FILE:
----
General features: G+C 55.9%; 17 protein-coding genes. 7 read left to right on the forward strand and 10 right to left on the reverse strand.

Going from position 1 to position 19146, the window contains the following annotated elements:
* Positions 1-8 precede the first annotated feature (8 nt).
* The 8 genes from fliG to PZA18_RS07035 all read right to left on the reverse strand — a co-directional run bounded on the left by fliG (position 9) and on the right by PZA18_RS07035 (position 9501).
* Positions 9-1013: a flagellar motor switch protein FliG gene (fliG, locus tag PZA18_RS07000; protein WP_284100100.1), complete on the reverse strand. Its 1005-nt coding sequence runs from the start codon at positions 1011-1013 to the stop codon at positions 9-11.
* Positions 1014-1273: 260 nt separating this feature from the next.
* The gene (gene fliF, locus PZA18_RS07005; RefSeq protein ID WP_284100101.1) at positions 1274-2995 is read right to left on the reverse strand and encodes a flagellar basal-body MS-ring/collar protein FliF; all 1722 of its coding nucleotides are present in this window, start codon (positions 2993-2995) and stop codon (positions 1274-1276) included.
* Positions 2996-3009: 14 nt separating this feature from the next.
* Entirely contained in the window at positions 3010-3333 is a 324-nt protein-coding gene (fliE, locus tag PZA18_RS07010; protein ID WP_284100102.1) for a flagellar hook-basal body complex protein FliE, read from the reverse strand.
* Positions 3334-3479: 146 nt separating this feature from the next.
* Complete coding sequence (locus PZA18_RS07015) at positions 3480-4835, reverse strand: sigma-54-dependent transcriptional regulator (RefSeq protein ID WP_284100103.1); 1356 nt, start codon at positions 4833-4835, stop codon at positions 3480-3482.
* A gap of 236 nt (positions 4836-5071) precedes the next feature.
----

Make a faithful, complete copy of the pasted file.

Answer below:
General features: G+C 55.9%; 17 protein-coding genes. 7 read left to right on the forward strand and 10 right to left on the reverse strand.

Going from position 1 to position 19146, the window contains the following annotated elements:
* Positions 1-8 precede the first annotated feature (8 nt).
* The 8 genes from fliG to PZA18_RS07035 all read right to left on the reverse strand — a co-directional run bounded on the left by fliG (position 9) and on the right by PZA18_RS07035 (position 9501).
* Positions 9-1013: a flagellar motor switch protein FliG gene (fliG, locus tag PZA18_RS07000; protein WP_284100100.1), complete on the reverse strand. Its 1005-nt coding sequence runs from the start codon at positions 1011-1013 to the stop codon at positions 9-11.
* Positions 1014-1273: 260 nt separating this feature from the next.
* The gene (gene fliF, locus PZA18_RS07005; RefSeq protein ID WP_284100101.1) at positions 1274-2995 is read right to left on the reverse strand and encodes a flagellar basal-body MS-ring/collar protein FliF; all 1722 of its coding nucleotides are present in this window, start codon (positions 2993-2995) and stop codon (positions 1274-1276) included.
* Positions 2996-3009: 14 nt separating this feature from the next.
* Entirely contained in the window at positions 3010-3333 is a 324-nt protein-coding gene (fliE, locus tag PZA18_RS07010; protein ID WP_284100102.1) for a flagellar hook-basal body complex protein FliE, read from the reverse strand.
* Positions 3334-3479: 146 nt separating this feature from the next.
* Complete coding sequence (locus PZA18_RS07015) at positions 3480-4835, reverse strand: sigma-54-dependent transcriptional regulator (RefSeq protein ID WP_284100103.1); 1356 nt, start codon at positions 4833-4835, stop codon at positions 3480-3482.
* A gap of 236 nt (positions 4836-5071) precedes the next feature.